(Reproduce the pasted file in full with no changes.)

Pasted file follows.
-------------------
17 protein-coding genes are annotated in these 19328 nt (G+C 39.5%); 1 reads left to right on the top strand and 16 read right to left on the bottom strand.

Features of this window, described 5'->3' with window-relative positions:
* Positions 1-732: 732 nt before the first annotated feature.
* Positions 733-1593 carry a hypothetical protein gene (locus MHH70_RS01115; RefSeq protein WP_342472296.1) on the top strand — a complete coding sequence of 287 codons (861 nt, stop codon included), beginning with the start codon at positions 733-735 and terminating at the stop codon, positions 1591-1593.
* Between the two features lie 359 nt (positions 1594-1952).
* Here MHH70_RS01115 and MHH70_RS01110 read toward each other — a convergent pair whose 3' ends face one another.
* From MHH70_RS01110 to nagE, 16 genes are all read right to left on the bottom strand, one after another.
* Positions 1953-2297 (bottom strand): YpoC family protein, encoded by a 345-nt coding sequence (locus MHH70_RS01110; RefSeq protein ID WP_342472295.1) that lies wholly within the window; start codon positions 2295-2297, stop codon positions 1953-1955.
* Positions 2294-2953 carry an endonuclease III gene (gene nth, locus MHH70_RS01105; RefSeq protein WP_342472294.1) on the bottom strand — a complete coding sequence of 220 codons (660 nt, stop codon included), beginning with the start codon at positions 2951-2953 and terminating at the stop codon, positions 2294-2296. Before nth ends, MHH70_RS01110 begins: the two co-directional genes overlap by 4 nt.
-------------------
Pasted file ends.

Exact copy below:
17 protein-coding genes are annotated in these 19328 nt (G+C 39.5%); 1 reads left to right on the top strand and 16 read right to left on the bottom strand.

Features of this window, described 5'->3' with window-relative positions:
* Positions 1-732: 732 nt before the first annotated feature.
* Positions 733-1593 carry a hypothetical protein gene (locus MHH70_RS01115; RefSeq protein WP_342472296.1) on the top strand — a complete coding sequence of 287 codons (861 nt, stop codon included), beginning with the start codon at positions 733-735 and terminating at the stop codon, positions 1591-1593.
* Between the two features lie 359 nt (positions 1594-1952).
* Here MHH70_RS01115 and MHH70_RS01110 read toward each other — a convergent pair whose 3' ends face one another.
* From MHH70_RS01110 to nagE, 16 genes are all read right to left on the bottom strand, one after another.
* Positions 1953-2297 (bottom strand): YpoC family protein, encoded by a 345-nt coding sequence (locus MHH70_RS01110; RefSeq protein ID WP_342472295.1) that lies wholly within the window; start codon positions 2295-2297, stop codon positions 1953-1955.
* Positions 2294-2953 carry an endonuclease III gene (gene nth, locus MHH70_RS01105; RefSeq protein WP_342472294.1) on the bottom strand — a complete coding sequence of 220 codons (660 nt, stop codon included), beginning with the start codon at positions 2951-2953 and terminating at the stop codon, positions 2294-2296. Before nth ends, MHH70_RS01110 begins: the two co-directional genes overlap by 4 nt.